Over at Patch I have a new column up making the case that increasing transit access to jobs is a good way to improve economic mobility. My prescription is to increase the number of businesses that can fit in the downtown business districts:
It’s true that the Valley’s core cities are already pretty dense, but there’s still a lot more that can be done to increase net density. Surface parking lots and empty lots can be filled in with taller buildings.
Commercial buildings and multi-family homes that get demolished can be replaced with taller ones over time. Cities could uncap height restrictions and tax just the first 4 floors of new buildings in the core business districts as an incentive for developers.
Increased density would make public transportation a practical option for more people across a range of incomes, increasing fare revenues to LANTA that could be used to buy more buses, reduce wait times, and improve service frequency between the cities and the suburbs.
Taxing only the first 4 floors of new commercial buildiings is actually an idea Michael Donovan gave me, and it’s a very good one. The marginal cost of adding additional floors diminishes as the number of floors increases, so it’s likely that a free market for land in the central business district would yield taller buildings organically, even without any tax incentives.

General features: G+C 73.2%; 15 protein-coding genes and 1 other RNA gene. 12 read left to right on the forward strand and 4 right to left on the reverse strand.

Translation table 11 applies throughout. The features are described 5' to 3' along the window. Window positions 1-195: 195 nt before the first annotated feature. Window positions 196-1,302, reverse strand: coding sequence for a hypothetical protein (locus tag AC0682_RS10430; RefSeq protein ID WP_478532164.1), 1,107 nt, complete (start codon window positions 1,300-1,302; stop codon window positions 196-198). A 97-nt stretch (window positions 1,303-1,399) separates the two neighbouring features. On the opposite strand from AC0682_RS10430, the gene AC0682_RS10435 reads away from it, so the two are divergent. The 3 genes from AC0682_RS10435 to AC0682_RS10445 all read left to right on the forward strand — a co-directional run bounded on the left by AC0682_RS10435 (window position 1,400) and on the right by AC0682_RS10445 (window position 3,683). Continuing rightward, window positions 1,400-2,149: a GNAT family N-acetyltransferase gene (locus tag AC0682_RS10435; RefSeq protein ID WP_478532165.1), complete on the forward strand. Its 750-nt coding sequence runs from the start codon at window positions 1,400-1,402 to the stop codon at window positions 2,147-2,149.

One thing I didn’t get to go into in the column is the politics of this issue.
For Democrats, it’s a policy win for multiple groups in the liberal electoral coalition. Labor gets construction and service-sector jobs. Economically-disadvantaged people get more service-sector job opportunities a short distance from home, and more affordable housing. For climate hawks, it would reduce car trips, reduce commute times, increase ridership on public transportation, and slow sprawl. For seniors, it would mean retaining more independence after they stop driving. For students and young adults, more cultural offerings.
On the Republican side, you’d think the Chamber of Commerce and “business-friendly” politicians would support anything that would produce more robust growth or increase productivity in the region. The theory of change is pretty conservative – the assumption is that the market will produce more job opportunities on its own if we loosen the rules to allow more office space and residents in the central business districts.
But there’s also a strong NIMBY strain within both parties that views these issues not as a technical debate over what land uses will produce the most job growth, but as a culture war issue pitting suburban identity politics against urban identity politics.
This is one issue where I hope we will see the raw coalition politics win out.